But as Rogers noted in his testimony, "We need a broad range of skills, and many of the best candidates won't necessarily have advanced educations but have deep experience in the field." And the problem won't be fixed with the military's current approach to workforce development, Rogers acknowledged. "We can't keep relying on five- to ten-year development cycles in terms of manpower," he said.

That will require a radical departure from the military's usual approach to recruiting—particularly since few people who already have the skills the DOD wants would be drawn to the typical military recruitment cycle. People who are usually drawn to the military would require years of training to meet the services' needs. But Rogers was insistent that, whatever the solution, it wouldn't be a separate "cyber force," because the military needs personnel who had the context of the overall mission. Only people embedded in the military would have that.

Except that this sentiment is belied by some of the proposed changes to recruitment currently be considered by the DoD. The headline-grabber of these proposals is the one that would allow new recruits for CYBERCOM to skip basic training altogether.

One of the possible solutions that the DOD has looked at is bringing people with experience and skills essential to offensive and defensive cyber operations into the service "laterally." That means giving them ranks (and pay grades) commensurate to their skills and entirely bypassing the normal recruitment and advancement process.

Even the Marine Corps, which has long required all marines to go through the same basic rifleman training, is considering changes. The potential changes include allowing people with sought-after skills to enter the Corps directly as noncommissioned officers and skip boot camp.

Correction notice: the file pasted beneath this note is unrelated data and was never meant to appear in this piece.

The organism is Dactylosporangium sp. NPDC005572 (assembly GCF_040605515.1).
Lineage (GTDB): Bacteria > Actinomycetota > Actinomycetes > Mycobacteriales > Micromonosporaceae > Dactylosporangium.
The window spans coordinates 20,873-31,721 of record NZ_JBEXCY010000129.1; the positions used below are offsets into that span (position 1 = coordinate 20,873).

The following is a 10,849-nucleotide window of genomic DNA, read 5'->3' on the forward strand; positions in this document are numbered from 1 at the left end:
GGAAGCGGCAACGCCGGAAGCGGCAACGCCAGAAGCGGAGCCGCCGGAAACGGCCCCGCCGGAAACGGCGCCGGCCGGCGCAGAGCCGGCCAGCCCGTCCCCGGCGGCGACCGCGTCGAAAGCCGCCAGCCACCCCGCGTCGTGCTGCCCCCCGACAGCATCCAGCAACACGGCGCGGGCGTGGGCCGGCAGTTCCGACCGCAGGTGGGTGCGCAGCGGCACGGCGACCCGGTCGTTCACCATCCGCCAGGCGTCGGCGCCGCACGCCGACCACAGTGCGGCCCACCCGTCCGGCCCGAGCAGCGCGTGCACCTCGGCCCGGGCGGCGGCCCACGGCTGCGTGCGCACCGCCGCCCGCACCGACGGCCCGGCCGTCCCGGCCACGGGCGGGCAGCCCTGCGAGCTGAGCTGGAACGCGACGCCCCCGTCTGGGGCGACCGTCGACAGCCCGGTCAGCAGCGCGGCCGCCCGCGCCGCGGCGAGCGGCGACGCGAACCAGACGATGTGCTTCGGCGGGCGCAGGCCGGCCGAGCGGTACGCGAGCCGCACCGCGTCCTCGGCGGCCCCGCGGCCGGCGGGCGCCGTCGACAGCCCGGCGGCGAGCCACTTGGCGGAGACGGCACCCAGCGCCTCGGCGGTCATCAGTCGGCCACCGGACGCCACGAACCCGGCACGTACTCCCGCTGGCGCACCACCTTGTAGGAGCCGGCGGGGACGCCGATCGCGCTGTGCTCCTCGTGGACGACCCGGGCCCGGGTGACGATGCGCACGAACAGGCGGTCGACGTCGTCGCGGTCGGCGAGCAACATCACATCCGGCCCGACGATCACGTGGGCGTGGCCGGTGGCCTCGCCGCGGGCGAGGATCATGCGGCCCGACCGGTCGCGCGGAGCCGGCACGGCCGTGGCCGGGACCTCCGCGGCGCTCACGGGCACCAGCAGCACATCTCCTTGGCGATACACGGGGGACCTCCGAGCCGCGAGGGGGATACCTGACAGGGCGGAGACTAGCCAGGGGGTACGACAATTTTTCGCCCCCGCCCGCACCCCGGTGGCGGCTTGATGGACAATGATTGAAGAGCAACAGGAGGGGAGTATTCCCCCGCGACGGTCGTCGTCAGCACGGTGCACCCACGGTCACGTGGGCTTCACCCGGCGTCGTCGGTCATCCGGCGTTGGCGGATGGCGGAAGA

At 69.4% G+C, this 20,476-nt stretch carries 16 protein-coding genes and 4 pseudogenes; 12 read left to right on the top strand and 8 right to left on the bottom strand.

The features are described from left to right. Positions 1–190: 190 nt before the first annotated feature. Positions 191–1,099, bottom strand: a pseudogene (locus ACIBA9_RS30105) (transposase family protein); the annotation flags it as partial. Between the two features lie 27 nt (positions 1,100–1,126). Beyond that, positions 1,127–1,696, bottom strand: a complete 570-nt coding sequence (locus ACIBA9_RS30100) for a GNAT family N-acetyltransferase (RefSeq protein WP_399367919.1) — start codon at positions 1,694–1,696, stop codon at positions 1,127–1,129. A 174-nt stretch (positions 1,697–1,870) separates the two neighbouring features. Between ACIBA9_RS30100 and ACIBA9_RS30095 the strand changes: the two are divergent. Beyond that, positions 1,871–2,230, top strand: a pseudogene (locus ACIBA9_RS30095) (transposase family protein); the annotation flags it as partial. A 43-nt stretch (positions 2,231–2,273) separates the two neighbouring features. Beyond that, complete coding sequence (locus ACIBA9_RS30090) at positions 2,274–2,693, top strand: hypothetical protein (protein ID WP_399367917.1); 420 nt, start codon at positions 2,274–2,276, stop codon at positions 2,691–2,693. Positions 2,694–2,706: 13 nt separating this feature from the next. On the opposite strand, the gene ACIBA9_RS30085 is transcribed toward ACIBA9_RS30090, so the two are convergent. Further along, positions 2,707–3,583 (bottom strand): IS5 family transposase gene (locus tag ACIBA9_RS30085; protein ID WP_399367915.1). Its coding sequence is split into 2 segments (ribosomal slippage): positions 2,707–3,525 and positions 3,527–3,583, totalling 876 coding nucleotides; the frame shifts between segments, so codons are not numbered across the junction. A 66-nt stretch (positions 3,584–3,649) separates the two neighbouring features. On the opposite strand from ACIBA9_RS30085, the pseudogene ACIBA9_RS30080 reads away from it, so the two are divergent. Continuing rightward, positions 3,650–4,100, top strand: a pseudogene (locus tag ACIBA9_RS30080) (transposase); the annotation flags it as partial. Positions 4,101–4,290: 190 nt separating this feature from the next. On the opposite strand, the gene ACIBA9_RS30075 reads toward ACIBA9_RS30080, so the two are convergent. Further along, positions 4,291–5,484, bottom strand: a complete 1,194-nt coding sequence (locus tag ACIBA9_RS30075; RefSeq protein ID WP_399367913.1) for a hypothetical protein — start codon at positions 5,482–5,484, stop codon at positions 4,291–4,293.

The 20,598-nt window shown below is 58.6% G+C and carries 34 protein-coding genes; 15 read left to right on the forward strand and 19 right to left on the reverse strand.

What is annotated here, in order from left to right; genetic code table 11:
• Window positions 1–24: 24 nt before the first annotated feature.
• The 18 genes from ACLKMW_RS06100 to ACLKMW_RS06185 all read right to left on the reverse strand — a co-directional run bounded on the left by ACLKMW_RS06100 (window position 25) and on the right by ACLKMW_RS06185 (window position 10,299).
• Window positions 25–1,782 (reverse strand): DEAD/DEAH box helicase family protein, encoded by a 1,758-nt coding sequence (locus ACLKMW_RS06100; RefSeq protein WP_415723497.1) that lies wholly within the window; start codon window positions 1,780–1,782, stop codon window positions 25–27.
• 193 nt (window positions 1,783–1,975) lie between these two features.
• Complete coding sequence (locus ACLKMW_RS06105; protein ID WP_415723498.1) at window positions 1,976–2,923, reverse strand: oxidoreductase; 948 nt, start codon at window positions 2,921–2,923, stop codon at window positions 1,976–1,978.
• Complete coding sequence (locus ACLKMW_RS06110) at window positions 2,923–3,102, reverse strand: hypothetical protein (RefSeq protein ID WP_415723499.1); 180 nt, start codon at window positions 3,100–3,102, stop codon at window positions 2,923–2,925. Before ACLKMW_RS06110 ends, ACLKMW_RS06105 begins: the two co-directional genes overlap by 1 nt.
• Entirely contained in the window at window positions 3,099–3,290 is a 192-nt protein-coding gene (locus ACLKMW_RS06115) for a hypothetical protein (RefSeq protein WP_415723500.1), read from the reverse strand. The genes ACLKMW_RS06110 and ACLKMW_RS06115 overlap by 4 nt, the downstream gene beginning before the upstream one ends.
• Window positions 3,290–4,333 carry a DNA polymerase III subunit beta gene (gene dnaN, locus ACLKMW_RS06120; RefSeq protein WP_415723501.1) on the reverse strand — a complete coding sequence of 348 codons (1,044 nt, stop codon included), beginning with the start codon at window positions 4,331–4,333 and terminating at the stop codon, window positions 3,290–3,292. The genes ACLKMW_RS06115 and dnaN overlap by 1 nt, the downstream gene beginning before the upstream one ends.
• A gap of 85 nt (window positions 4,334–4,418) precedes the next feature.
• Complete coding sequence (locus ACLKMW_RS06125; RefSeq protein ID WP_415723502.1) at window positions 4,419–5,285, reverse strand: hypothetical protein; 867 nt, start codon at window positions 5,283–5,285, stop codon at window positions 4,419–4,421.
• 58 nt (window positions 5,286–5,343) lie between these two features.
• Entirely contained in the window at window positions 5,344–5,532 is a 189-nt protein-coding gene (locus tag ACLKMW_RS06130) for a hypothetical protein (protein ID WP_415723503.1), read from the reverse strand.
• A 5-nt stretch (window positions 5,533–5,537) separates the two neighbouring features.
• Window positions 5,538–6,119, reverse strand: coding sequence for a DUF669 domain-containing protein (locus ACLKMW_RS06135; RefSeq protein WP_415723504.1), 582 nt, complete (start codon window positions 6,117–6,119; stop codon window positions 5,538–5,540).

There is some precedent for this, though that precedent doesn't translate particularly well. The Ars post refers to how the Marines have allowed recruits for the Marine Corps Band to join with this kind of lateral entry, where recruits simply audition for the band as opposed to going through basic training. But that sort of lateral entry is worlds away from having active soldiers in the ranks that are actively engaged in what the DoD claims is a pivotal battlefield as opposed to playing Hail to the Chief in the Rose Garden. The dropping of basic training would need to be coupled with a relaxed education requirement, as many of the most talented individuals in technology can often boast an almost clean slate of educational achievement, while still being the best at what they do.

Regardless, we talk all the time about how technology drives change and innovation. It seems even the military branches are not immune from this.

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Posted on Techdirt - 17 May 2017 @ 11:47am

Texas Court Orders Sports Streaming Sites To Be Blocked In Anticipation Of Piracy

from the pre-crime dept